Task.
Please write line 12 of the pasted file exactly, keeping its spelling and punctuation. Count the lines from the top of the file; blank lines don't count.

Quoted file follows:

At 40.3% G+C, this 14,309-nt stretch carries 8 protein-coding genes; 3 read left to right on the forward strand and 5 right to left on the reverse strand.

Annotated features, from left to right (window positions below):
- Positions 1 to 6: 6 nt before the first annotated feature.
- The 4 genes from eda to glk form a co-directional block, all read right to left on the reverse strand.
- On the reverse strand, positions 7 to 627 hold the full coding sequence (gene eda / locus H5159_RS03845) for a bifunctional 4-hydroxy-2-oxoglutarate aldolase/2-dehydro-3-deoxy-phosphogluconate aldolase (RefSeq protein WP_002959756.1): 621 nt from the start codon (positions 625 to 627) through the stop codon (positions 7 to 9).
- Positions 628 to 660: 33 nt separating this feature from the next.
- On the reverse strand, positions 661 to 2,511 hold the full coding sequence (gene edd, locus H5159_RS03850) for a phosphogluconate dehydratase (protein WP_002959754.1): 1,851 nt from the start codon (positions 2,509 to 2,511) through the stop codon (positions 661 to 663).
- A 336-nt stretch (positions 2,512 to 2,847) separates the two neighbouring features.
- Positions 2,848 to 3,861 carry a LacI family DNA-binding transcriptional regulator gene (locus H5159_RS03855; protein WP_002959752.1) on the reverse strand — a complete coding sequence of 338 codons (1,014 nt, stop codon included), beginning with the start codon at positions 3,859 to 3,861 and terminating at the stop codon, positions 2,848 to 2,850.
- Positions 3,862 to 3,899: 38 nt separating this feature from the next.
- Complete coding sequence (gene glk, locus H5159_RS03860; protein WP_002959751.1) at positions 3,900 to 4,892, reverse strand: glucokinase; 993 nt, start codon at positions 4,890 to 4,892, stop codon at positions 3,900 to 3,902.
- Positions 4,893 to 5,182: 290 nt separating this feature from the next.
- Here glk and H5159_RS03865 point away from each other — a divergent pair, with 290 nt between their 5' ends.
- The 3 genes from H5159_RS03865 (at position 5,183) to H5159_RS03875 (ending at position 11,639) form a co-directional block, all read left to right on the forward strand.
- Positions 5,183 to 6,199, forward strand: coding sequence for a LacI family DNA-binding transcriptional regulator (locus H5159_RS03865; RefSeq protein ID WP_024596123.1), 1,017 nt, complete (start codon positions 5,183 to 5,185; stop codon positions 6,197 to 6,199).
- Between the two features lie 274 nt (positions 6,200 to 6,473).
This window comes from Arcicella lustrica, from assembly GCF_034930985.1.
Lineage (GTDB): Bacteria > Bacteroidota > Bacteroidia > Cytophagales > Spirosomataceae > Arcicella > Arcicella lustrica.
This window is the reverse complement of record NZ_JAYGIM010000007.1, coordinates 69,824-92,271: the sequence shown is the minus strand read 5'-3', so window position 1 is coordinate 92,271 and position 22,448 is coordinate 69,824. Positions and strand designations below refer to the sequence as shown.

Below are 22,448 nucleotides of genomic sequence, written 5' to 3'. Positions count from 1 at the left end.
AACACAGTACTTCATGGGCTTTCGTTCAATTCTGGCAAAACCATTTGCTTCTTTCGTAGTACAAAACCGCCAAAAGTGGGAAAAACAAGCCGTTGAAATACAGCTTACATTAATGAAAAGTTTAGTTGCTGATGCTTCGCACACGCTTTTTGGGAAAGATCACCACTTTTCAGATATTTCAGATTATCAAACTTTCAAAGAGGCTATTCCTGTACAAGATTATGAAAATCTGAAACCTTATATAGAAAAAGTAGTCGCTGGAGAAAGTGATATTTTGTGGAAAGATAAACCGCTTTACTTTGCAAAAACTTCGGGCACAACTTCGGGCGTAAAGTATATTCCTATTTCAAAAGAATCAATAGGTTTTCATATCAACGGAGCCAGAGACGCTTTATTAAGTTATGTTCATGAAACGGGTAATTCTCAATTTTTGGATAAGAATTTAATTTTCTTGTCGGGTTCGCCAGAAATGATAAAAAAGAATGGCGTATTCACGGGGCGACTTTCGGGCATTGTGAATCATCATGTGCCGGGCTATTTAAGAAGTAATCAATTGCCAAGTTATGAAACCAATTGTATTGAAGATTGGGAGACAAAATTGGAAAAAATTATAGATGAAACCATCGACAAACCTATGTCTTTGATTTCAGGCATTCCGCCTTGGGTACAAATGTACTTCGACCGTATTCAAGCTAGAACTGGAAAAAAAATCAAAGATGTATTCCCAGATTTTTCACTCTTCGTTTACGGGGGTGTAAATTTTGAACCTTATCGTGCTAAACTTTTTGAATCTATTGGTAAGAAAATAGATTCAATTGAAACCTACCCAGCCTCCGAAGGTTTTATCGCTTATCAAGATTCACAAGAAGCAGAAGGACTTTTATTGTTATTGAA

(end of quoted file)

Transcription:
- Positions 4,893 to 5,182: 290 nt separating this feature from the next.